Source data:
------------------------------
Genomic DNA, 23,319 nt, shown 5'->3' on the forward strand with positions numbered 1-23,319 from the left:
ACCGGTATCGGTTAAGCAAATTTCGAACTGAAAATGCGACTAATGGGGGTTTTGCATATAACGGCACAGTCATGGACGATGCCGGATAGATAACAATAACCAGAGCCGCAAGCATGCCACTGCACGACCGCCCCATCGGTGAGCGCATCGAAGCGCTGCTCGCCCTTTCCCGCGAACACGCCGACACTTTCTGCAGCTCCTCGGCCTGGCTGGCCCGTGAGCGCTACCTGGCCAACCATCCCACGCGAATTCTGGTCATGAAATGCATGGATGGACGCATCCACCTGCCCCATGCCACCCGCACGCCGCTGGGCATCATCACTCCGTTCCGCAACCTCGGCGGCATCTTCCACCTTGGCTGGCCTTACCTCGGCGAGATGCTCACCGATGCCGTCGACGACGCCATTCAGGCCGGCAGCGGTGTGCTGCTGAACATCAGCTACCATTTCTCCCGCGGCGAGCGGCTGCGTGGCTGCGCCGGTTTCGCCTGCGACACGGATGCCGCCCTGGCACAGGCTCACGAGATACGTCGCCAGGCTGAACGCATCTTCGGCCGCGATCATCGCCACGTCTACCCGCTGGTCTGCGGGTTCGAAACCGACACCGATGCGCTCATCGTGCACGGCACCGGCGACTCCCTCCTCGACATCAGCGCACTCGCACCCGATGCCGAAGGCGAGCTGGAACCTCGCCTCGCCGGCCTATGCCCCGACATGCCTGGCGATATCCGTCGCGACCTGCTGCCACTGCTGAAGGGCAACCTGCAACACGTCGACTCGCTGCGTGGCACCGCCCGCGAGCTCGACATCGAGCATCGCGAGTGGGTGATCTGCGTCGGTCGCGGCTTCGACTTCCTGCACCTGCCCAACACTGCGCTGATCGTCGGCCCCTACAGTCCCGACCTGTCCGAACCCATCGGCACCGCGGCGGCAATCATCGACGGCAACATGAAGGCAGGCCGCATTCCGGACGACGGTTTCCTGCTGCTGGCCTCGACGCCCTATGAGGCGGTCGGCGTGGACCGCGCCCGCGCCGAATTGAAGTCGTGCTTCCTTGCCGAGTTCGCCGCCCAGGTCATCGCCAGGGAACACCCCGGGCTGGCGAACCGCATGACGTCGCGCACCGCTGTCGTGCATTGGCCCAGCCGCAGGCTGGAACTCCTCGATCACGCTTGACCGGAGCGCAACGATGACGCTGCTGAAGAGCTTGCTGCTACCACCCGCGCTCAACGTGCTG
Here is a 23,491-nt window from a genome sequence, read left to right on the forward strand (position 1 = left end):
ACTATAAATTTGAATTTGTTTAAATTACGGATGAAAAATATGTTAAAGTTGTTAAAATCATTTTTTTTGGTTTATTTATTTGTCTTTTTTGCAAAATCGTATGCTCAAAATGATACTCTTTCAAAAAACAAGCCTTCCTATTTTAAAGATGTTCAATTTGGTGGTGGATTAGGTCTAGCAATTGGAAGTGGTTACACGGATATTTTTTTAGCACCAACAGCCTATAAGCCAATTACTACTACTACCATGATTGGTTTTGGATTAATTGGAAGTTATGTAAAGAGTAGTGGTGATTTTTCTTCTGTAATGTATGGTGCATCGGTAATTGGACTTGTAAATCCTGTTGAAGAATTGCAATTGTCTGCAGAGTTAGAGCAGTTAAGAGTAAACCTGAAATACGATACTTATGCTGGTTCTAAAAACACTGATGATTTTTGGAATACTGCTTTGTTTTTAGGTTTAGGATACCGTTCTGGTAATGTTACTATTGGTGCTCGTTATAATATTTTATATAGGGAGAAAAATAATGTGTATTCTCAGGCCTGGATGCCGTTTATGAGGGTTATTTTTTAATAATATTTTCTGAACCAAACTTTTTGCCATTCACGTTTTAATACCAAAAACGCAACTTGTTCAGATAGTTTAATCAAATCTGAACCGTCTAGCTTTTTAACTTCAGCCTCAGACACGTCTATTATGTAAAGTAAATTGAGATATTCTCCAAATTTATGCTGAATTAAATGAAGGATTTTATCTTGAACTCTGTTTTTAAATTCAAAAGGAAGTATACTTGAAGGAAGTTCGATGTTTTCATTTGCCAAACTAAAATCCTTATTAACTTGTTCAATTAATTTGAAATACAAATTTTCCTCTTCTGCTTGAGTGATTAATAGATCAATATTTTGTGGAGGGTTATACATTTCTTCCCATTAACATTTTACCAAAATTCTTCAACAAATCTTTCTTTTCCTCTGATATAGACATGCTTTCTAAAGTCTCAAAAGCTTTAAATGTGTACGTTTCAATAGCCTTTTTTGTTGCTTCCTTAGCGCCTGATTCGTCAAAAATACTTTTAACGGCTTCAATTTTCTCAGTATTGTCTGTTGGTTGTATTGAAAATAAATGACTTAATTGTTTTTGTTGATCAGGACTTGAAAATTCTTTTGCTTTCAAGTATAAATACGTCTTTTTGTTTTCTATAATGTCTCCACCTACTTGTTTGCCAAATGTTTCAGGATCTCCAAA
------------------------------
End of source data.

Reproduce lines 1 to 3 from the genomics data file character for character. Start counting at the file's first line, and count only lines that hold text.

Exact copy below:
Genomic DNA, 23,319 nt, shown 5'->3' on the forward strand with positions numbered 1-23,319 from the left:
ACCGGTATCGGTTAAGCAAATTTCGAACTGAAAATGCGACTAATGGGGGTTTTGCATATAACGGCACAGTCATGGACGATGCCGGATAGATAACAATAACCAGAGCCGCAAGCATGCCACTGCACGACCGCCCCATCGGTGAGCGCATCGAAGCGCTGCTCGCCCTTTCCCGCGAACACGCCGACACTTTCTGCAGCTCCTCGGCCTGGCTGGCCCGTGAGCGCTACCTGGCCAACCATCCCACGCGAATTCTGGTCATGAAATGCATGGATGGACGCATCCACCTGCCCCATGCCACCCGCACGCCGCTGGGCATCATCACTCCGTTCCGCAACCTCGGCGGCATCTTCCACCTTGGCTGGCCTTACCTCGGCGAGATGCTCACCGATGCCGTCGACGACGCCATTCAGGCCGGCAGCGGTGTGCTGCTGAACATCAGCTACCATTTCTCCCGCGGCGAGCGGCTGCGTGGCTGCGCCGGTTTCGCCTGCGACACGGATGCCGCCCTGGCACAGGCTCACGAGATACGTCGCCAGGCTGAACGCATCTTCGGCCGCGATCATCGCCACGTCTACCCGCTGGTCTGCGGGTTCGAAACCGACACCGATGCGCTCATCGTGCACGGCACCGGCGACTCCCTCCTCGACATCAGCGCACTCGCACCCGATGCCGAAGGCGAGCTGGAACCTCGCCTCGCCGGCCTATGCCCCGACATGCCTGGCGATATCCGTCGCGACCTGCTGCCACTGCTGAAGGGCAACCTGCAACACGTCGACTCGCTGCGTGGCACCGCCCGCGAGCTCGACATCGAGCATCGCGAGTGGGTGATCTGCGTCGGTCGCGGCTTCGACTTCCTGCACCTGCCCAACACTGCGCTGATCGTCGGCCCCTACAGTCCCGACCTGTCCGAACCCATCGGCACCGCGGCGGCAATCATCGACGGCAACATGAAGGCAGGCCGCATTCCGGACGACGGTTTCCTGCTGCTGGCCTCGACGCCCTATGAGGCGGTCGGCGTGGACCGCGCCCGCGCCGAATTGAAGTCGTGCTTCCTTGCCGAGTTCGCCGCCCAGGTCATCGCCAGGGAACACCCCGGGCTGGCGAACCGCATGACGTCGCGCACCGCTGTCGTGCATTGGCCCAGCCGCAGGCTGGAACTCCTCGATCACGCTTGACCGGAGCGCAACGATGACGCTGCTGAAGAGCTTGCTGCTACCACCCGCGCTCAACGTGCTG
Here is a 23,491-nt window from a genome sequence, read left to right on the forward strand (position 1 = left end):